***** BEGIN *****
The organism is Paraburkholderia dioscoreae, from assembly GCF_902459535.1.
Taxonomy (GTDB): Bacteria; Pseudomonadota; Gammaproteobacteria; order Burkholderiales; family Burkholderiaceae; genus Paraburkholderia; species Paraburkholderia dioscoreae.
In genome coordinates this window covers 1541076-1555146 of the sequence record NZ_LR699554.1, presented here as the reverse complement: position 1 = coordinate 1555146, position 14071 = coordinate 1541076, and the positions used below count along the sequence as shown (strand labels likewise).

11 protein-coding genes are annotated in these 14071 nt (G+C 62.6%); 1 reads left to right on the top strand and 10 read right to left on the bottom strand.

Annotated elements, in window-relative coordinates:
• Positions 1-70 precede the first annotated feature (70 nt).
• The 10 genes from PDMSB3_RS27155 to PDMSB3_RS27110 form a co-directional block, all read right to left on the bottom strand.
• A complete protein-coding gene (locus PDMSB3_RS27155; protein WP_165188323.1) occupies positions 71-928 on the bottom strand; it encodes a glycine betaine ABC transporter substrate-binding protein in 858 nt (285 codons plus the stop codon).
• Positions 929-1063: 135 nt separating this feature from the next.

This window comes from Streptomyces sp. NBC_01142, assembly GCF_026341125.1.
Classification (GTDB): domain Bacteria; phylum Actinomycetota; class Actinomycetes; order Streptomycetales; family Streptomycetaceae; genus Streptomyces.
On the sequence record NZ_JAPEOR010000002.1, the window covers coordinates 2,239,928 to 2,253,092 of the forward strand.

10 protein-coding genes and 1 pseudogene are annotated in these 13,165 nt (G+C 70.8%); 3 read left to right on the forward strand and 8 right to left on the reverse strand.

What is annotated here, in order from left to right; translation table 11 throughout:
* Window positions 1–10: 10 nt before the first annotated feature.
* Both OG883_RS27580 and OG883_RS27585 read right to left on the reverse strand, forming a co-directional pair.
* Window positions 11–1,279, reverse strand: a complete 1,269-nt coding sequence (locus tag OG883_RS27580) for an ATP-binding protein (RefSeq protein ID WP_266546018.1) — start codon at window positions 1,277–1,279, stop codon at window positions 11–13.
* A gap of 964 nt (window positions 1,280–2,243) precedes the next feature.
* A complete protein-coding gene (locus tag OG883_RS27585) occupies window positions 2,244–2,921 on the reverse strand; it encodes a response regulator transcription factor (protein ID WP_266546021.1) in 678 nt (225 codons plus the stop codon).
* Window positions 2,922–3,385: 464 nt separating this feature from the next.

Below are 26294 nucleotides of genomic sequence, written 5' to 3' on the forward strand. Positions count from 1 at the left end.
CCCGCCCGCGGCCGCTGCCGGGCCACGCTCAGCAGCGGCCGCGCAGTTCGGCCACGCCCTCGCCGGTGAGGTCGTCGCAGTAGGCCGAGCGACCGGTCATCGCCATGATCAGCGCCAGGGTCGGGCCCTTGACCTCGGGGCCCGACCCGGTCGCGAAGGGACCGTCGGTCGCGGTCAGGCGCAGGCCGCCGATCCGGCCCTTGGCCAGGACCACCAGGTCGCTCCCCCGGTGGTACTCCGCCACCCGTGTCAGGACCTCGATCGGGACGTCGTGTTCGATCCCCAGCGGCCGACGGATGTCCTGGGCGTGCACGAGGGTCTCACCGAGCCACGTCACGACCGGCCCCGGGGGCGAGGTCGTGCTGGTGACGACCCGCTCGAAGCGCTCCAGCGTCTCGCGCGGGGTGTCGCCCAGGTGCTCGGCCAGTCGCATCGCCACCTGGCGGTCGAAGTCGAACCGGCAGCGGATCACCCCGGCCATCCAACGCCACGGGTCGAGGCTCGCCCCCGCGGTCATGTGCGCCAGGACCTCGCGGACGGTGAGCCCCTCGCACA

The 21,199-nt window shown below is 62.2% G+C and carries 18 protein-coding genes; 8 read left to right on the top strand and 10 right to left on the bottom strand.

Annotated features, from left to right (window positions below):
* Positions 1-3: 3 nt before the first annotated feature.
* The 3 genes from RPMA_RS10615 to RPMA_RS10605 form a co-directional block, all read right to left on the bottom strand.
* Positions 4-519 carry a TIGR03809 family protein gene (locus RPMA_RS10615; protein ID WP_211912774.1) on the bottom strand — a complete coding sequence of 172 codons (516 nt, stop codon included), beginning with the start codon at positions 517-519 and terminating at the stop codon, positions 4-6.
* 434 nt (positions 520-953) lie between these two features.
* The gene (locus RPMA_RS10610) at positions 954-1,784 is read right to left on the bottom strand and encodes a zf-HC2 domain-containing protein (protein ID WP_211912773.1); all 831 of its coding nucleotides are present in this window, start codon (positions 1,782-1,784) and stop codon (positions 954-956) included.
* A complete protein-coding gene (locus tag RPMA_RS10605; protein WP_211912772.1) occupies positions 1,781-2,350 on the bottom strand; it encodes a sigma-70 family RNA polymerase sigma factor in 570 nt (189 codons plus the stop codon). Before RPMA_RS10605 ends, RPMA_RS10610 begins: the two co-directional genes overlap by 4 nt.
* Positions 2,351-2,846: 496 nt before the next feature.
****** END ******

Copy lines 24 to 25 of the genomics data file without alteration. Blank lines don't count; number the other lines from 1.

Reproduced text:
Annotated features, from left to right (window positions below):
* Positions 1-3: 3 nt before the first annotated feature.